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Our Blog: December 5, 2014

Moving Up: Transitioning Your Child to a New Classroom

Moving up to a new classroom is an exciting time filled with fun and opportunity.

We know transitions can sometimes be a little scary for both children and parents. That’s why our teachers and school staff are dedicated to supporting families every step of the way. Every child is different; for some, moving to a new classroom is fun and exciting, but for others, it may be more stressful. Our goal is to make transitions as smooth as possible, for everyone involved.

Transitioning to New Classroom

Our School Readiness Pathway ensures that each child is in the classroom that best meets their individual needs for proper growth and development. Each classroom is constructed with the children’s interests and learning abilities in mind. Because each classroom is unique to a specific age group, it allows teachers to focus on what the children in that class are ready to learn.

Your child’s teacher keeps a close eye on your child’s growth and development in order to know when the right time is for them to transition to the next classroom. When the time comes, we know that your child will be developmentally ready to move to the next level.

What to expect from the transition process . . .

  • Your child’s teacher will let you know well in advance when your child is developmentally ready to transition to the next classroom.
  • You’ll meet with your child’s current teacher and new teacher to discuss the transition, when you can discuss any questions you may have and tour the new classroom.
  • Your child’s teacher will help prepare your child for the transition, for example, by having your child visit the new classroom multiple times in the weeks leading up to the transition.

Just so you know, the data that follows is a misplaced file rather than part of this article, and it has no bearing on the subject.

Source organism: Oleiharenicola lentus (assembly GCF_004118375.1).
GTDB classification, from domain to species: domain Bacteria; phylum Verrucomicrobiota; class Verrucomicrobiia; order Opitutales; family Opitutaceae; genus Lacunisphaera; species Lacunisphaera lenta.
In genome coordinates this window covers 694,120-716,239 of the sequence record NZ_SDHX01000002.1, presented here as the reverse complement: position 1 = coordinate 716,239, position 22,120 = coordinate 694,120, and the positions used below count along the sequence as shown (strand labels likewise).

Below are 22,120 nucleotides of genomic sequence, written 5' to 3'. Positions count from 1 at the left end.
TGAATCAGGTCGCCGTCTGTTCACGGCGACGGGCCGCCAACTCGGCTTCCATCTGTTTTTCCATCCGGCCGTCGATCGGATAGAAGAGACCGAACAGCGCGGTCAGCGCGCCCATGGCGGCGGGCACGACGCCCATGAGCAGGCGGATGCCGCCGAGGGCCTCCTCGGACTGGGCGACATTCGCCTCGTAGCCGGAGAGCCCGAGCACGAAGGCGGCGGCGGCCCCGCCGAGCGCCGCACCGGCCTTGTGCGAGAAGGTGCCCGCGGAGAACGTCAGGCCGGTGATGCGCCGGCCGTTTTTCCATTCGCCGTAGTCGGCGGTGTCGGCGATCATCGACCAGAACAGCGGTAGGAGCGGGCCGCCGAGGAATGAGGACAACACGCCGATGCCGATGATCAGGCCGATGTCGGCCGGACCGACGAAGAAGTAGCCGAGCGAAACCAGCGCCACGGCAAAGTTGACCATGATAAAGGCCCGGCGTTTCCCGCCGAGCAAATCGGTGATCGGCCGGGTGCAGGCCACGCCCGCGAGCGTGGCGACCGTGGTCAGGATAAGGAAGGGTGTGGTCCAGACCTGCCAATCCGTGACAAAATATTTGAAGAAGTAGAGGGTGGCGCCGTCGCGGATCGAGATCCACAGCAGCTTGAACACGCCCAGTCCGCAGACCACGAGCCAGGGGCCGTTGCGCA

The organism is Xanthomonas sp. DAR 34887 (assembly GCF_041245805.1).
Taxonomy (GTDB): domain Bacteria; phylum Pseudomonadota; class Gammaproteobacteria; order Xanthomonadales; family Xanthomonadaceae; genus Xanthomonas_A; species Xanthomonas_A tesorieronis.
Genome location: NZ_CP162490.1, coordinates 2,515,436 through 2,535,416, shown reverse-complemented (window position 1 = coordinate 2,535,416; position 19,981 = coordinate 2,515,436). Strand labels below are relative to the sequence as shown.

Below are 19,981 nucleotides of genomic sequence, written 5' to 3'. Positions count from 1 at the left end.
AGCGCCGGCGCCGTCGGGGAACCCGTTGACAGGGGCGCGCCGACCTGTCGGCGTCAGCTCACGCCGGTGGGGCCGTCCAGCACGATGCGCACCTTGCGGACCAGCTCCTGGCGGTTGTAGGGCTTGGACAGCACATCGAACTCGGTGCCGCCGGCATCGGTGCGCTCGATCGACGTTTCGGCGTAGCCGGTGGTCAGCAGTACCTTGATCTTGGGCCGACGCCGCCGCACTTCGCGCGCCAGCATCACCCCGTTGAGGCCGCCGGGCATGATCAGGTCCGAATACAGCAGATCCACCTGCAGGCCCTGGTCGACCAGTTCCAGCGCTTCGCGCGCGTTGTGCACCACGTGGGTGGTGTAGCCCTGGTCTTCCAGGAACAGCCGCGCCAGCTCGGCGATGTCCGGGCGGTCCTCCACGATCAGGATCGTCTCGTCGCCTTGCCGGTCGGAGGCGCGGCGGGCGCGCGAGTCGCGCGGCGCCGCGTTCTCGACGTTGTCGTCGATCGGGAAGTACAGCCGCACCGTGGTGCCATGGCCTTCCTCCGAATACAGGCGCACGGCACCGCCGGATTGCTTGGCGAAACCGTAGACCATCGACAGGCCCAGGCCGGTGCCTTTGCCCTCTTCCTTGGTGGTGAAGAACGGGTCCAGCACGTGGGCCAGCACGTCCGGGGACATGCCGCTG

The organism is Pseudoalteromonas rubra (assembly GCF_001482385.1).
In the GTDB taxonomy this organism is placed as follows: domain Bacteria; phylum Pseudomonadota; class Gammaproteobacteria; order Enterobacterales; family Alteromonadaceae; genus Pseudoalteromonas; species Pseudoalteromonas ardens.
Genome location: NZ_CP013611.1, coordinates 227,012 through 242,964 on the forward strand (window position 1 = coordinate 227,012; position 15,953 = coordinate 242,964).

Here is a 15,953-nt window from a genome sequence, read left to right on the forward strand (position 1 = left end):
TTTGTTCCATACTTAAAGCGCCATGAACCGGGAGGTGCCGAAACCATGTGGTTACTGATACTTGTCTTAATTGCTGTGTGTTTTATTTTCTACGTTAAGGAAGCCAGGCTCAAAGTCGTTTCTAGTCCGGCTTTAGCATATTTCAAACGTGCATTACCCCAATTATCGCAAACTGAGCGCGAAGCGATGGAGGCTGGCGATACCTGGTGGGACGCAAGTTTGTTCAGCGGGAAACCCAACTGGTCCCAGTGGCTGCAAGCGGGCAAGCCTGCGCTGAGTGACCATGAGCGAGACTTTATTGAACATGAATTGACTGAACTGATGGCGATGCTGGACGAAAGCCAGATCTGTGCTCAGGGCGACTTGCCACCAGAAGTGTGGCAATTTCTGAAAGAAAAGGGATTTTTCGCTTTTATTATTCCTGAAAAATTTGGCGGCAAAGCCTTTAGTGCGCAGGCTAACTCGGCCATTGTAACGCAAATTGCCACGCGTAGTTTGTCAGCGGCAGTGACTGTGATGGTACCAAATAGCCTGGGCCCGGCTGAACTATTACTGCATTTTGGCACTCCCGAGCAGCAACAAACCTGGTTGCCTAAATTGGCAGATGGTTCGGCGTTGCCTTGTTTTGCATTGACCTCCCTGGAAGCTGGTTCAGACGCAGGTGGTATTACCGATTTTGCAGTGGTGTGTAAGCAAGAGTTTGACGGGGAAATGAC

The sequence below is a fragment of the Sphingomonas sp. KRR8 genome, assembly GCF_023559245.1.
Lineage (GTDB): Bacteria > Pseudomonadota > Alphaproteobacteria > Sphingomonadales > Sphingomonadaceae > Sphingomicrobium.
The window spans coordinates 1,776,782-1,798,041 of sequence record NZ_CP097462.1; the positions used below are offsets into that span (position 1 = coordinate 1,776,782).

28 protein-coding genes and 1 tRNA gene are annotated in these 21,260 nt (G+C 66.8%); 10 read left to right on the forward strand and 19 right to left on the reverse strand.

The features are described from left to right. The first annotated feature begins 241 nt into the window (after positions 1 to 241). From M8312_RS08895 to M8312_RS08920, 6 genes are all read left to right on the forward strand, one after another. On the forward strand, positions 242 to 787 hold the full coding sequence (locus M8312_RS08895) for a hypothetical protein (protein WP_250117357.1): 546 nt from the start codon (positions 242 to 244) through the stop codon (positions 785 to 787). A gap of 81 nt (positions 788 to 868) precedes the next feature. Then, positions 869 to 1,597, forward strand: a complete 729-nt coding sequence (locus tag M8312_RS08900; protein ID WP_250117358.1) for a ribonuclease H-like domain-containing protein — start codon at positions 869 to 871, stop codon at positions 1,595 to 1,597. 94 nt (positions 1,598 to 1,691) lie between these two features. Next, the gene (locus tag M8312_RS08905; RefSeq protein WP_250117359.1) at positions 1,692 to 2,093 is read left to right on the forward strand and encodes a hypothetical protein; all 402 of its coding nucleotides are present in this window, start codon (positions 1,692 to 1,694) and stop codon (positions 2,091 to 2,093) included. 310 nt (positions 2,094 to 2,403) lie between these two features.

And know that your child will receive the same love and individual attention in their new classroom. They’ll continue to be nurtured in a manner that meets their individual needs and supports their emotional, social, physical, language, and cognitive development.

As we mentioned, every child handles transitions differently. Knowing your child’s temperament and sharing this with a new teacher can play a key role in making this a smooth transition. Here are some insightful resources on how temperament can affect your child during transitions:

About the Author

Dr. Susan Canizares

Dr. Susan Canizares is the Chief Academic Officer at Learning Care Group, responsible for leading all aspects of the educational mission. Dr. Canizares earned her Ph.D. in language and literacy development from Fordham University and a master’s degree in special education, specializing in Early Childhood, from New York University. She has authored more than 100 nonfiction photographic titles for beginning readers. Some of her published credits include Side by Side Series: Little Raccoon Catches a Cold and A Writer’s Garden.